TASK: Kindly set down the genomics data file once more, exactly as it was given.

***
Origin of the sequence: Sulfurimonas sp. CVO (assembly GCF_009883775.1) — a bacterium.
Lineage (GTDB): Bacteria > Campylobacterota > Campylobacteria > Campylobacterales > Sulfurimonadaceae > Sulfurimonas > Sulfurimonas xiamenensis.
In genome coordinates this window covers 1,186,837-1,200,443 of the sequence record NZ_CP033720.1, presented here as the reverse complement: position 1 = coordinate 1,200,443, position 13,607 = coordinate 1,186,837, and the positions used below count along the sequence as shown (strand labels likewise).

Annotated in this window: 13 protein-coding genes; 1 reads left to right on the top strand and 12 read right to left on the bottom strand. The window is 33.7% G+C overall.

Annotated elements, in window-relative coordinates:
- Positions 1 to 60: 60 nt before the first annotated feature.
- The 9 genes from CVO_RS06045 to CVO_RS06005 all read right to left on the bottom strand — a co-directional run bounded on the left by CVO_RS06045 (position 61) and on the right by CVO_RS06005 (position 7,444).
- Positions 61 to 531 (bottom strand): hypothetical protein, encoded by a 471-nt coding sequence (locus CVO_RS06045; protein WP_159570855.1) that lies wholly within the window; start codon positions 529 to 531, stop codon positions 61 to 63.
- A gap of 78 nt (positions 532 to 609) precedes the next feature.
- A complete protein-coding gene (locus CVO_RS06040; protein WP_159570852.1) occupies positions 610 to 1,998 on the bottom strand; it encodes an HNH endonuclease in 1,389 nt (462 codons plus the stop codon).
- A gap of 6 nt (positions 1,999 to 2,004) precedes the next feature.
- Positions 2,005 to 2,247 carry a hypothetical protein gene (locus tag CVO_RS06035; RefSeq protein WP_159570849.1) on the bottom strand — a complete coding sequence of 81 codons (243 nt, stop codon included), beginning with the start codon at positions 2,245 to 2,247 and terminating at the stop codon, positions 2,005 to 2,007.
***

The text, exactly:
Origin of the sequence: Sulfurimonas sp. CVO (assembly GCF_009883775.1) — a bacterium.
Lineage (GTDB): Bacteria > Campylobacterota > Campylobacteria > Campylobacterales > Sulfurimonadaceae > Sulfurimonas > Sulfurimonas xiamenensis.
In genome coordinates this window covers 1,186,837-1,200,443 of the sequence record NZ_CP033720.1, presented here as the reverse complement: position 1 = coordinate 1,200,443, position 13,607 = coordinate 1,186,837, and the positions used below count along the sequence as shown (strand labels likewise).

Annotated in this window: 13 protein-coding genes; 1 reads left to right on the top strand and 12 read right to left on the bottom strand. The window is 33.7% G+C overall.

Annotated elements, in window-relative coordinates:
- Positions 1 to 60: 60 nt before the first annotated feature.
- The 9 genes from CVO_RS06045 to CVO_RS06005 all read right to left on the bottom strand — a co-directional run bounded on the left by CVO_RS06045 (position 61) and on the right by CVO_RS06005 (position 7,444).
- Positions 61 to 531 (bottom strand): hypothetical protein, encoded by a 471-nt coding sequence (locus CVO_RS06045; protein WP_159570855.1) that lies wholly within the window; start codon positions 529 to 531, stop codon positions 61 to 63.
- A gap of 78 nt (positions 532 to 609) precedes the next feature.
- A complete protein-coding gene (locus CVO_RS06040; protein WP_159570852.1) occupies positions 610 to 1,998 on the bottom strand; it encodes an HNH endonuclease in 1,389 nt (462 codons plus the stop codon).
- A gap of 6 nt (positions 1,999 to 2,004) precedes the next feature.
- Positions 2,005 to 2,247 carry a hypothetical protein gene (locus tag CVO_RS06035; RefSeq protein WP_159570849.1) on the bottom strand — a complete coding sequence of 81 codons (243 nt, stop codon included), beginning with the start codon at positions 2,245 to 2,247 and terminating at the stop codon, positions 2,005 to 2,007.